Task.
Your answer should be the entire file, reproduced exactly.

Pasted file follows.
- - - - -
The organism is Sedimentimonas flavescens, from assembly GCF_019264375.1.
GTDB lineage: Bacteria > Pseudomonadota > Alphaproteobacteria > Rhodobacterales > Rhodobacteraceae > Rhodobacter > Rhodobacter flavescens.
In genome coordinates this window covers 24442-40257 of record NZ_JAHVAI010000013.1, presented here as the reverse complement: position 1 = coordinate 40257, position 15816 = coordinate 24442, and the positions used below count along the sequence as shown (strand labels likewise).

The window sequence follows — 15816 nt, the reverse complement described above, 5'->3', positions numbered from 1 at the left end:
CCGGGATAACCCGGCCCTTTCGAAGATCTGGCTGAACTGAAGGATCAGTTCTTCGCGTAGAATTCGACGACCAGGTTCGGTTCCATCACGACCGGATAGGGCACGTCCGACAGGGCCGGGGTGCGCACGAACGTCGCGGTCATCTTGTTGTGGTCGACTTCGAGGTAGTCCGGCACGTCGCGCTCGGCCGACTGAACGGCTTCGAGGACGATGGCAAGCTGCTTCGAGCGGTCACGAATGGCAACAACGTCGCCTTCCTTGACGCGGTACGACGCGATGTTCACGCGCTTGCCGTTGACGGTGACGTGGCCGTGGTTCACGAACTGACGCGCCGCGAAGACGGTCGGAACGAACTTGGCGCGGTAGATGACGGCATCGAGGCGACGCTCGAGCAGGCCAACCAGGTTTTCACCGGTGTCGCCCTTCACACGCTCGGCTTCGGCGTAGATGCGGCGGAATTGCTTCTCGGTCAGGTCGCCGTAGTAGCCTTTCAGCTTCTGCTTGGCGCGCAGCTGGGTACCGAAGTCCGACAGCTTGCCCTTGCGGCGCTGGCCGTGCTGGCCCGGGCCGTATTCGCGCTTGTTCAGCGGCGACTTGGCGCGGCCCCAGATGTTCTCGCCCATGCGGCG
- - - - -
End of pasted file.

The organism is Sedimentimonas flavescens, from assembly GCF_019264375.1.
GTDB lineage: Bacteria > Pseudomonadota > Alphaproteobacteria > Rhodobacterales > Rhodobacteraceae > Rhodobacter > Rhodobacter flavescens.
In genome coordinates this window covers 24442-40257 of record NZ_JAHVAI010000013.1, presented here as the reverse complement: position 1 = coordinate 40257, position 15816 = coordinate 24442, and the positions used below count along the sequence as shown (strand labels likewise).

The window sequence follows — 15816 nt, the reverse complement described above, 5'->3', positions numbered from 1 at the left end:
CCGGGATAACCCGGCCCTTTCGAAGATCTGGCTGAACTGAAGGATCAGTTCTTCGCGTAGAATTCGACGACCAGGTTCGGTTCCATCACGACCGGATAGGGCACGTCCGACAGGGCCGGGGTGCGCACGAACGTCGCGGTCATCTTGTTGTGGTCGACTTCGAGGTAGTCCGGCACGTCGCGCTCGGCCGACTGAACGGCTTCGAGGACGATGGCAAGCTGCTTCGAGCGGTCACGAATGGCAACAACGTCGCCTTCCTTGACGCGGTACGACGCGATGTTCACGCGCTTGCCGTTGACGGTGACGTGGCCGTGGTTCACGAACTGACGCGCCGCGAAGACGGTCGGAACGAACTTGGCGCGGTAGATGACGGCATCGAGGCGACGCTCGAGCAGGCCAACCAGGTTTTCACCGGTGTCGCCCTTCACACGCTCGGCTTCGGCGTAGATGCGGCGGAATTGCTTCTCGGTCAGGTCGCCGTAGTAGCCTTTCAGCTTCTGCTTGGCGCGCAGCTGGGTACCGAAGTCCGACAGCTTGCCCTTGCGGCGCTGGCCGTGCTGGCCCGGGCCGTATTCGCGCTTGTTCAGCGGCGACTTGGCGCGGCCCCAGATGTTCTCGCCCATGCGGCG